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MCI to back Web-based learning

MCI announces a program to fund the creation of educational Web sites for schools.

At every level of government, officials are working to get schools plugged into the Net. Today MCI (MCIC) will launch a plan to deliver curriculum over these digital pipelines.

MCI will fund programs to create and provide access to Web sites and customized search engines that give teachers of science, economics, English, history, philosophy, and foreign languages materials for their K-12 students. The programs will be developed by the National Endowment for the Humanities, the American Association for the Advancement of Science, and the National Council on Economic Education.

"Partnerships such as these, pairing the strengths of America's leading corporations with the expertise of some of our finest educational organizations, are critical to bridge the 'learning gap' that now exists between having the technology available in our schools and actually using it as a learning tool," said U.S. Secretary of Education Richard Riley.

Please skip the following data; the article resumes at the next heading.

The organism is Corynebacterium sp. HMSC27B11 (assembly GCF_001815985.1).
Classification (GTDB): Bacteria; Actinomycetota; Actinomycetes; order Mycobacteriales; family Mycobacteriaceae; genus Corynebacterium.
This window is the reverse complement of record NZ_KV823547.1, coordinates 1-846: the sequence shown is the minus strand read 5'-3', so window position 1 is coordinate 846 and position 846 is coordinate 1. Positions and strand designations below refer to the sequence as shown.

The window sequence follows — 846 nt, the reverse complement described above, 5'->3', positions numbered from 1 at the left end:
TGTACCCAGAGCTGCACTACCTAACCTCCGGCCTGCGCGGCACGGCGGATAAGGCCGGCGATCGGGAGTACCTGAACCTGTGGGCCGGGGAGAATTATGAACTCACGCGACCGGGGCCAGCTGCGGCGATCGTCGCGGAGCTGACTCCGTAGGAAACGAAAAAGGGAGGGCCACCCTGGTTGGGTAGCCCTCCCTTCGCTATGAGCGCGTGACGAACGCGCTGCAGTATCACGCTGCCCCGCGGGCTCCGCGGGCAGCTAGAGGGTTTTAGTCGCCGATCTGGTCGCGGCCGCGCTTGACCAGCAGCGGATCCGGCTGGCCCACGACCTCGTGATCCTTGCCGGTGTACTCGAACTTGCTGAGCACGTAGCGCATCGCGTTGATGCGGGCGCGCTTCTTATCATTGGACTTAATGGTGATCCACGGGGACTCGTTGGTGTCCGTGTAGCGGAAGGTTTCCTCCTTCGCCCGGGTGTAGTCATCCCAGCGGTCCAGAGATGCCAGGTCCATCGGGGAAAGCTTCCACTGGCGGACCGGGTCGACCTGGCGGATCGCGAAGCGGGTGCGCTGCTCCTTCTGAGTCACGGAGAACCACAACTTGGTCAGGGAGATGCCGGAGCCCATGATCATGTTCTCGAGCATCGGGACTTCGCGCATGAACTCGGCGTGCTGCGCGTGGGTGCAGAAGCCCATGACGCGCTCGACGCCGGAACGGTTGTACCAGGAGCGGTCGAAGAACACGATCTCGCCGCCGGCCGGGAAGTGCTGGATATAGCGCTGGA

Left unanswered are issues such as whether the program will reach rural and poor areas, which recent studies show may be falling through the cracks when it comes to Net access. The plan also doesn't offer specifics about how teachers will be trained, another potential pitfall when wiring schools.

Still, the move makes good business sense for MCI, because the company's customer base will grow as Net savvy children become adult consumers.

After politicians jumped on the Net bandwagon to wire classrooms though events like Net Day'96, some teachers complained that they didn't have time to use the new equipment or to integrate it into their teaching. MCI and partners say their program will address some of these issues through teacher training, and encouraging parents to participate.

"We'll work closely with teachers so they'll know exactly how to reach content and effectively incorporate it into their individual lesson plans," said Timothy Price MCI president and COO. "

MCI's program wants to serve millions of teachers and students. For example, the National Endowment for the Humanities/MCI site alone will reach 250,000 teachers and 5 million students through Web sites about history and foreign languages curriculum, MCI said.

MCI is not the only company in the technology industry helping schools transition into the Information Age. Pacific Bell, America Online, Netcom, Apple Computer Netscape, Microsoft all participated in the Net Day '96 initiative, among other education efforts.